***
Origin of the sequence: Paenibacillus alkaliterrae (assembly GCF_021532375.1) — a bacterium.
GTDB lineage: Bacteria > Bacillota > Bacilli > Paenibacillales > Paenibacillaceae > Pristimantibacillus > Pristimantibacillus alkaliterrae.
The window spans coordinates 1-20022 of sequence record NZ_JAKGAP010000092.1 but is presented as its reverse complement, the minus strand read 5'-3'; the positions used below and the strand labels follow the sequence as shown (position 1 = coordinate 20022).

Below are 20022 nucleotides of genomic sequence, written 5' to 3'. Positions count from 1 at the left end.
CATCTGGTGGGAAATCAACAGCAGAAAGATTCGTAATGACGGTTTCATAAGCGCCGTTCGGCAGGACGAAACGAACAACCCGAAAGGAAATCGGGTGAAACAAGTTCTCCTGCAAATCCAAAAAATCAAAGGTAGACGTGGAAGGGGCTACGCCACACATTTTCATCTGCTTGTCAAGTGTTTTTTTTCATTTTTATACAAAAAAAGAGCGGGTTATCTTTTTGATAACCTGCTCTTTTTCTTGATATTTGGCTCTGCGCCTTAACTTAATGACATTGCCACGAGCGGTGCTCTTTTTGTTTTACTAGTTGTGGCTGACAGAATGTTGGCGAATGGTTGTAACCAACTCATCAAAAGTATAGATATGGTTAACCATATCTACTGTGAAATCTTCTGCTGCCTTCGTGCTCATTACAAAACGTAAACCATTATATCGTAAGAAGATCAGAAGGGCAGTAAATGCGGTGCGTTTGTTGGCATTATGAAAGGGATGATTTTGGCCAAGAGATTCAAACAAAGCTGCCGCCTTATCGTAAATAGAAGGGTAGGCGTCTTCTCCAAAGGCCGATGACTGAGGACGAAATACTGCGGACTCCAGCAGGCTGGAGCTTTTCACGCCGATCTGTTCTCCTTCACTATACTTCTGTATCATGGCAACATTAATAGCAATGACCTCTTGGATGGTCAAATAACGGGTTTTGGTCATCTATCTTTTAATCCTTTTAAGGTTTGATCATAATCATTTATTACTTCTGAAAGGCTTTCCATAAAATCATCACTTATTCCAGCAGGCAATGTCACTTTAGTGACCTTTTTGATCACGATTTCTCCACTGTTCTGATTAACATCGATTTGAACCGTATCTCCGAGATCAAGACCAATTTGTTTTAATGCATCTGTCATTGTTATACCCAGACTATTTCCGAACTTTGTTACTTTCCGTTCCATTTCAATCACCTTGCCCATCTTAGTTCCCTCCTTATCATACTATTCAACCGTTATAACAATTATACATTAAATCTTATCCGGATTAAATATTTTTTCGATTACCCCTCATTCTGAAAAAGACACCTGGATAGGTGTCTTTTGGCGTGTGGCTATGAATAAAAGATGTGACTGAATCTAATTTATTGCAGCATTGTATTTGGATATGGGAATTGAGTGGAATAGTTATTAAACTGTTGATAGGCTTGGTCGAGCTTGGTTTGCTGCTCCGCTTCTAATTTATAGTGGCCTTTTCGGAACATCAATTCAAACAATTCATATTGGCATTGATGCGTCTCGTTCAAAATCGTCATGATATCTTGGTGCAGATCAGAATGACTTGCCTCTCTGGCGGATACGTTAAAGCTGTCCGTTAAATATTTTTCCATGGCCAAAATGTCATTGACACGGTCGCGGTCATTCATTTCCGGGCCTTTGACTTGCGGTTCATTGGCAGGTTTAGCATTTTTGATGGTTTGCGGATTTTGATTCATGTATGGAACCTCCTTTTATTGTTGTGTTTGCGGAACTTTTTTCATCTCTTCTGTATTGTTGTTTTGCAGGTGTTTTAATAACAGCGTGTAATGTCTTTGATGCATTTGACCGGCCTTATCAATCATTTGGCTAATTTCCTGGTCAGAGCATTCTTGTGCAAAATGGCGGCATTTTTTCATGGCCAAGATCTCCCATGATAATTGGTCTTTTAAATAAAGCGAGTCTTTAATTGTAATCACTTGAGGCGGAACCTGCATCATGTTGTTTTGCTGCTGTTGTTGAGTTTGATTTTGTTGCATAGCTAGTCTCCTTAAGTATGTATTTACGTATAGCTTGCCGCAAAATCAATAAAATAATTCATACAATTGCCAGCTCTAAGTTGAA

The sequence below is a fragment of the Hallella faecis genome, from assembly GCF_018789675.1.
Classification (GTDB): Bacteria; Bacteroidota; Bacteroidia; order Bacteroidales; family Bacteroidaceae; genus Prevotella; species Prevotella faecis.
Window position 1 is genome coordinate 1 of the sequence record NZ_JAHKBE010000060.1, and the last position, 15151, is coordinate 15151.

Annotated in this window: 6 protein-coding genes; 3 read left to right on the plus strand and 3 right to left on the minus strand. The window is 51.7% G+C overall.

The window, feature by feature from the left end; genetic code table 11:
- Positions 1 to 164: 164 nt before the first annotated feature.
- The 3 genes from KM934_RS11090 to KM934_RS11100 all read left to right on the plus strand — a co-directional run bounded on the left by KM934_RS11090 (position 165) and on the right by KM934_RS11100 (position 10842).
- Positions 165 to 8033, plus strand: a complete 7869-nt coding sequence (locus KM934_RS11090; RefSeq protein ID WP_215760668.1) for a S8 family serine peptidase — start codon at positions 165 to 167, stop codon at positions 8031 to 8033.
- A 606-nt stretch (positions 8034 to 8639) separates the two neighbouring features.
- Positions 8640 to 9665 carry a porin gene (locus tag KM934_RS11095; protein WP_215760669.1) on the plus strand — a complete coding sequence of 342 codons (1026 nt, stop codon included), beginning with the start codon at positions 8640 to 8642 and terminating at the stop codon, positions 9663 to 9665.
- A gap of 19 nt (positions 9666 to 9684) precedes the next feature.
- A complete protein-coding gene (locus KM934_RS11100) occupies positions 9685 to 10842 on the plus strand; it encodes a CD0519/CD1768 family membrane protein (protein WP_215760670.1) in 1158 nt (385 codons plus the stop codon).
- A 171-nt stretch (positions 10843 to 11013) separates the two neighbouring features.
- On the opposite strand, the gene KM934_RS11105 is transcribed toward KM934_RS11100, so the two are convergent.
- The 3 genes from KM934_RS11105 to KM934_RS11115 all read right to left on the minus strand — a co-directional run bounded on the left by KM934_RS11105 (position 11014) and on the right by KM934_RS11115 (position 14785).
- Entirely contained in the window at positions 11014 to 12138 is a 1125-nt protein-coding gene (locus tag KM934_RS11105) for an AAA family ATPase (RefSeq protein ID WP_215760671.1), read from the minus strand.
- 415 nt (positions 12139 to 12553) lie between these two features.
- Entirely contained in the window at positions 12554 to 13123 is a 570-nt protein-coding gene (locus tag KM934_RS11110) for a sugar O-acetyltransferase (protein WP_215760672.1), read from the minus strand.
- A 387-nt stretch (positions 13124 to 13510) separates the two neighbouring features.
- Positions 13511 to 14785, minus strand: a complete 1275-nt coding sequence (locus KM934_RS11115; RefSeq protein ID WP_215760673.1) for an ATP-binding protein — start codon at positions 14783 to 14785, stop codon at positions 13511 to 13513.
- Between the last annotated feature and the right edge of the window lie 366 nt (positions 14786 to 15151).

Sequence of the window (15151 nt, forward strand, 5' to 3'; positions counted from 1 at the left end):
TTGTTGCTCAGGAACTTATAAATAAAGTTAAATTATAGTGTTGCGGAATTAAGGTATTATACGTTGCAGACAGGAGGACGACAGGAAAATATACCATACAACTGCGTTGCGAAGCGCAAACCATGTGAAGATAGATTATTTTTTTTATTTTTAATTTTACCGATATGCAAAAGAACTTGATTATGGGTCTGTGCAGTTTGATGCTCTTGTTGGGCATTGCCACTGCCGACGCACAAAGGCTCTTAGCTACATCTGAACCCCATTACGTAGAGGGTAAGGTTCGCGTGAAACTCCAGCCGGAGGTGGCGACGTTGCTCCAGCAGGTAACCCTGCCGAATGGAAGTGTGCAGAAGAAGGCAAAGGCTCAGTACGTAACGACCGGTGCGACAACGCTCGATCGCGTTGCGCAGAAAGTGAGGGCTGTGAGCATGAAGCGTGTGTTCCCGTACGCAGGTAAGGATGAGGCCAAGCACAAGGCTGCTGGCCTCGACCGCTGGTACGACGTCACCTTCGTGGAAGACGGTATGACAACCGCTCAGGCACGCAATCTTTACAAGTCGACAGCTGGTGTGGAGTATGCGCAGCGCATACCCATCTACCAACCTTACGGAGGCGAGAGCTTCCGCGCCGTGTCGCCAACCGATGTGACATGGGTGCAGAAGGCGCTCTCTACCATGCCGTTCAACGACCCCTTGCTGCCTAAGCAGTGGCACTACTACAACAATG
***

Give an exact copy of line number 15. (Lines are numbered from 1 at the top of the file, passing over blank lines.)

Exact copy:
- Positions 8640 to 9665 carry a porin gene (locus tag KM934_RS11095; protein WP_215760669.1) on the plus strand — a complete coding sequence of 342 codons (1026 nt, stop codon included), beginning with the start codon at positions 8640 to 8642 and terminating at the stop codon, positions 9663 to 9665.